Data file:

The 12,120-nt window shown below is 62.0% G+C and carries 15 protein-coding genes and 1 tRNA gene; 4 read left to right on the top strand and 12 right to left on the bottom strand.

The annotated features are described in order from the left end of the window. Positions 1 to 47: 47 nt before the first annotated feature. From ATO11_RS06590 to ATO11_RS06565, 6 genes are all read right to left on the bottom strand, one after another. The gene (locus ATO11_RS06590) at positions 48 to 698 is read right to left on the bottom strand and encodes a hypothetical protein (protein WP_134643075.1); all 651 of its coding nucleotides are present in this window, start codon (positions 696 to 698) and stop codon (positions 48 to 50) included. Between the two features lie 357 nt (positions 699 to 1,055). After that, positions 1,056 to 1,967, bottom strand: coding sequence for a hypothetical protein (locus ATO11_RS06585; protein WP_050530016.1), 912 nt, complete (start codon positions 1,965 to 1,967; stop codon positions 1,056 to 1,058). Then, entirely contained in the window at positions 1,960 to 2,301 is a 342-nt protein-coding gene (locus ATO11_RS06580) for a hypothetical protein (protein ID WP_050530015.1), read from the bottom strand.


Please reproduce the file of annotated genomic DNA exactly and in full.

The 12,120-nt window shown below is 62.0% G+C and carries 15 protein-coding genes and 1 tRNA gene; 4 read left to right on the top strand and 12 right to left on the bottom strand.

The annotated features are described in order from the left end of the window. Positions 1 to 47: 47 nt before the first annotated feature. From ATO11_RS06590 to ATO11_RS06565, 6 genes are all read right to left on the bottom strand, one after another. The gene (locus ATO11_RS06590) at positions 48 to 698 is read right to left on the bottom strand and encodes a hypothetical protein (protein WP_134643075.1); all 651 of its coding nucleotides are present in this window, start codon (positions 696 to 698) and stop codon (positions 48 to 50) included. Between the two features lie 357 nt (positions 699 to 1,055). After that, positions 1,056 to 1,967, bottom strand: coding sequence for a hypothetical protein (locus ATO11_RS06585; protein WP_050530016.1), 912 nt, complete (start codon positions 1,965 to 1,967; stop codon positions 1,056 to 1,058). Then, entirely contained in the window at positions 1,960 to 2,301 is a 342-nt protein-coding gene (locus ATO11_RS06580) for a hypothetical protein (protein ID WP_050530015.1), read from the bottom strand.